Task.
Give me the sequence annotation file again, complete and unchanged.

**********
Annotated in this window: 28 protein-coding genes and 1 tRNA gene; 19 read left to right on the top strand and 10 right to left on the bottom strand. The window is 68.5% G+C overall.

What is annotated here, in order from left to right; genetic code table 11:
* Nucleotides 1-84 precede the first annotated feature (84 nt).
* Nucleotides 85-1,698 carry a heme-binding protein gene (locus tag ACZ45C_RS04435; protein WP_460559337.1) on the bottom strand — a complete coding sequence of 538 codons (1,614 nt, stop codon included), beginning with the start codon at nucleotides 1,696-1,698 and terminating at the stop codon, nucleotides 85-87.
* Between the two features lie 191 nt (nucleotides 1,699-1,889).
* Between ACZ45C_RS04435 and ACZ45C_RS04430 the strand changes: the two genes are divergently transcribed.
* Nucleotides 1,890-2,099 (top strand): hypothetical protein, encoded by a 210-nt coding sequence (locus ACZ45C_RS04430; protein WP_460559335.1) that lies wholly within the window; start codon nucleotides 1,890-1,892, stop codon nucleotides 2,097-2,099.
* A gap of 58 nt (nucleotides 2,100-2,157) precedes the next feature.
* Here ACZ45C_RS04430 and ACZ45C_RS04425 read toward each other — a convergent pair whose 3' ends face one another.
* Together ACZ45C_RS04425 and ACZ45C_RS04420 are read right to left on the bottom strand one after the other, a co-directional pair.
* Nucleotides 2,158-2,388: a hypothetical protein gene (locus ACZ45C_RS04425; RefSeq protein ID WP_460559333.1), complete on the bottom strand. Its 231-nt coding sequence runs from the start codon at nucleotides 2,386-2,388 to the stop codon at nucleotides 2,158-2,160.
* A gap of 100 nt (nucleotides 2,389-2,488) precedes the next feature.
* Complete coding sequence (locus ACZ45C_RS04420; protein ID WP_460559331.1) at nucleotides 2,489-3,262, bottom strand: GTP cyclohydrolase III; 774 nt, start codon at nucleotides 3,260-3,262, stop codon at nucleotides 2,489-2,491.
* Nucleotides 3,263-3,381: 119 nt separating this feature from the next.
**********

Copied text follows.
Annotated in this window: 28 protein-coding genes and 1 tRNA gene; 19 read left to right on the top strand and 10 right to left on the bottom strand. The window is 68.5% G+C overall.

What is annotated here, in order from left to right; genetic code table 11:
* Nucleotides 1-84 precede the first annotated feature (84 nt).
* Nucleotides 85-1,698 carry a heme-binding protein gene (locus tag ACZ45C_RS04435; protein WP_460559337.1) on the bottom strand — a complete coding sequence of 538 codons (1,614 nt, stop codon included), beginning with the start codon at nucleotides 1,696-1,698 and terminating at the stop codon, nucleotides 85-87.
* Between the two features lie 191 nt (nucleotides 1,699-1,889).
* Between ACZ45C_RS04435 and ACZ45C_RS04430 the strand changes: the two genes are divergently transcribed.
* Nucleotides 1,890-2,099 (top strand): hypothetical protein, encoded by a 210-nt coding sequence (locus ACZ45C_RS04430; protein WP_460559335.1) that lies wholly within the window; start codon nucleotides 1,890-1,892, stop codon nucleotides 2,097-2,099.
* A gap of 58 nt (nucleotides 2,100-2,157) precedes the next feature.
* Here ACZ45C_RS04430 and ACZ45C_RS04425 read toward each other — a convergent pair whose 3' ends face one another.
* Together ACZ45C_RS04425 and ACZ45C_RS04420 are read right to left on the bottom strand one after the other, a co-directional pair.
* Nucleotides 2,158-2,388: a hypothetical protein gene (locus ACZ45C_RS04425; RefSeq protein ID WP_460559333.1), complete on the bottom strand. Its 231-nt coding sequence runs from the start codon at nucleotides 2,386-2,388 to the stop codon at nucleotides 2,158-2,160.
* A gap of 100 nt (nucleotides 2,389-2,488) precedes the next feature.
* Complete coding sequence (locus ACZ45C_RS04420; protein ID WP_460559331.1) at nucleotides 2,489-3,262, bottom strand: GTP cyclohydrolase III; 774 nt, start codon at nucleotides 3,260-3,262, stop codon at nucleotides 2,489-2,491.
* Nucleotides 3,263-3,381: 119 nt separating this feature from the next.